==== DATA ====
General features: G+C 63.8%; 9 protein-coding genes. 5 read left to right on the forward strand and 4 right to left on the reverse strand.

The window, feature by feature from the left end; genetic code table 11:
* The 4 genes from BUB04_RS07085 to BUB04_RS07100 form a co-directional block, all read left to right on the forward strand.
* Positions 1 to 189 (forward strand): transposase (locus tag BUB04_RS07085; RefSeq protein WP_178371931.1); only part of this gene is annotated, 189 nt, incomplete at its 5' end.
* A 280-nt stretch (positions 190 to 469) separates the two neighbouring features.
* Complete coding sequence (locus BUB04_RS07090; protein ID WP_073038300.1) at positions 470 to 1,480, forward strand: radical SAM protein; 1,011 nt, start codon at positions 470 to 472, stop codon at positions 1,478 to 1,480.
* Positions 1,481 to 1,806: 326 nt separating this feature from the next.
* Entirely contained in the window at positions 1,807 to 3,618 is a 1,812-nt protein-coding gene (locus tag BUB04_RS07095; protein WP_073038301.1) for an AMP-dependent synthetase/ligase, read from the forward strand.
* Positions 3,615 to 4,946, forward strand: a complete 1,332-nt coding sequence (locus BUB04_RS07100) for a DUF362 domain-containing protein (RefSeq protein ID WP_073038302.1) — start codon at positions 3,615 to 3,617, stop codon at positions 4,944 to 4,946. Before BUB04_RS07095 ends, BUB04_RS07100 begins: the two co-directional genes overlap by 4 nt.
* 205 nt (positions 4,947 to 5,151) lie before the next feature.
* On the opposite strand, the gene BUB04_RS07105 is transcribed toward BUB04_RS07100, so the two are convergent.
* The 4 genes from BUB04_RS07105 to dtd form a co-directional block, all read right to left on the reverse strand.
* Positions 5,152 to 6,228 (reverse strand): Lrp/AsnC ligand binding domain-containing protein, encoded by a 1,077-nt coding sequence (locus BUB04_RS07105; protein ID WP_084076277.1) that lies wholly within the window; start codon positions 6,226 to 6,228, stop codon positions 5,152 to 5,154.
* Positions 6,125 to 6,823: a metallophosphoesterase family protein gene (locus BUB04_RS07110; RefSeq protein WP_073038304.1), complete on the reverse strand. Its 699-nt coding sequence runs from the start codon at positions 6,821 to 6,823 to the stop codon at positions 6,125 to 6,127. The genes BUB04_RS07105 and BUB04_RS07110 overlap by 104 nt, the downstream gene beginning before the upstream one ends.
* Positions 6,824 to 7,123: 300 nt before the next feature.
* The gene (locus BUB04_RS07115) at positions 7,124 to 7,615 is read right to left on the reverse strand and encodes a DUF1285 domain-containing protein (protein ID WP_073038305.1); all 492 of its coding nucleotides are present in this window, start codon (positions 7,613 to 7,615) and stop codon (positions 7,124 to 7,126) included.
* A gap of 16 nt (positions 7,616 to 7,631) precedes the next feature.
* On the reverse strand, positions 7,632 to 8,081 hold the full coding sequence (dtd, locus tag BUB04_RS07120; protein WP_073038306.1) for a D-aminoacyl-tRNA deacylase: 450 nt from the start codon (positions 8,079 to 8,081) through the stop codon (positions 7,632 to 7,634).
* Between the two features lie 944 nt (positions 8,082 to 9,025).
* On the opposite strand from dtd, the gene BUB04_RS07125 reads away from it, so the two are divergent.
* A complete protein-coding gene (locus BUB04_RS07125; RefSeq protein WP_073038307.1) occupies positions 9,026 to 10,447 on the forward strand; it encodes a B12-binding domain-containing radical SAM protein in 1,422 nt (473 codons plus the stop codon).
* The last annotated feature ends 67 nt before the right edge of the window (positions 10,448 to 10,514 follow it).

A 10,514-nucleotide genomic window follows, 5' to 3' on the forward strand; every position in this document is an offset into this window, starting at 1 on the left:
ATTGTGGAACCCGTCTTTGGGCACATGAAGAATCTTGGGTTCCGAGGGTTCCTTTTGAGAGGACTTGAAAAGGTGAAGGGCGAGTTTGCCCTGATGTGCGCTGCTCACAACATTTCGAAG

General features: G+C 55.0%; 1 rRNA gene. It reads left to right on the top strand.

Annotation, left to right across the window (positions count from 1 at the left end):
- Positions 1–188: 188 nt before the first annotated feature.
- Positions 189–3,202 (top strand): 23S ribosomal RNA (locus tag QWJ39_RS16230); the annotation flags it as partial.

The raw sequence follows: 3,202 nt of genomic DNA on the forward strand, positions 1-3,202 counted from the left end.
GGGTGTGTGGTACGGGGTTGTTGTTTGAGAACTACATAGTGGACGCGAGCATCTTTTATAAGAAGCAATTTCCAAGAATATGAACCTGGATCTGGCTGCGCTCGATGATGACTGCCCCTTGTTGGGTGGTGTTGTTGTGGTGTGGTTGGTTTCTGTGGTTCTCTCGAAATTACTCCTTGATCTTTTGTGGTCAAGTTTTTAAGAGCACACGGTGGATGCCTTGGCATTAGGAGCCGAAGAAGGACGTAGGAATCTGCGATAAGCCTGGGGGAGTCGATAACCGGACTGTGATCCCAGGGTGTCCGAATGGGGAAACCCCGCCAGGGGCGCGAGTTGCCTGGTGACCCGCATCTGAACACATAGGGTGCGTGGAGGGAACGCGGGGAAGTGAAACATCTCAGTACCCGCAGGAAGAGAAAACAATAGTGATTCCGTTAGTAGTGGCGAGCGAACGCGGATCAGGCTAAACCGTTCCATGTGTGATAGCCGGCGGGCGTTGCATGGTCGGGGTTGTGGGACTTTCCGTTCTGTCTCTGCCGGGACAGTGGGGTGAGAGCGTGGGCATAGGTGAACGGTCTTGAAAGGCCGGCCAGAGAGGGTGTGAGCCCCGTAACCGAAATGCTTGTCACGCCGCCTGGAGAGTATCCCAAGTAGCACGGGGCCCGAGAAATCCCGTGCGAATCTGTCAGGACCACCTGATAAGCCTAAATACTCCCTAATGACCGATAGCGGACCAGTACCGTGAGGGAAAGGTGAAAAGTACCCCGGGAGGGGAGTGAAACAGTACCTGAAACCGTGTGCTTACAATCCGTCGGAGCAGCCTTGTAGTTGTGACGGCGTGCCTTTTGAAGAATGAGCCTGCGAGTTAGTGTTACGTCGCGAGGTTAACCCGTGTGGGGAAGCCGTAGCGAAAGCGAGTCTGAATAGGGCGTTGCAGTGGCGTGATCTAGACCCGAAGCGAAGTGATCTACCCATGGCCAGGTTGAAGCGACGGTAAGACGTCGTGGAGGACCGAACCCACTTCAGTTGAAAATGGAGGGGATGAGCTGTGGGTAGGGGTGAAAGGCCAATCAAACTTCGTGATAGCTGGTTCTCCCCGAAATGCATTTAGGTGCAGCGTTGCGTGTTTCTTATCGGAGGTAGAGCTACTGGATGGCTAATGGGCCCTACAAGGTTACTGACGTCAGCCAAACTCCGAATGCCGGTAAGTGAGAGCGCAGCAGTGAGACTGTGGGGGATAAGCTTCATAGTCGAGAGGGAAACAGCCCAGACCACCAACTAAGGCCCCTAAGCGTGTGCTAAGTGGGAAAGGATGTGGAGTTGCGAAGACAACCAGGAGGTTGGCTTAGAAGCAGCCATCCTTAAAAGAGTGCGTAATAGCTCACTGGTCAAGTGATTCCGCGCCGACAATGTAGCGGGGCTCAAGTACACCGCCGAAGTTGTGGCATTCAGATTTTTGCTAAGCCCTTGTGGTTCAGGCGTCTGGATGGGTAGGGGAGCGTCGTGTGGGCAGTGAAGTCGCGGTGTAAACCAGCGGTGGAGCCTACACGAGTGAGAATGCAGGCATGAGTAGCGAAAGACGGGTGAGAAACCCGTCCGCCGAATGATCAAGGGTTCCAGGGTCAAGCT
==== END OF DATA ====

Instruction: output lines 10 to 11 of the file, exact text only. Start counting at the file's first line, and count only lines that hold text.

* 205 nt (positions 4,947 to 5,151) lie before the next feature.
* On the opposite strand, the gene BUB04_RS07105 is transcribed toward BUB04_RS07100, so the two are convergent.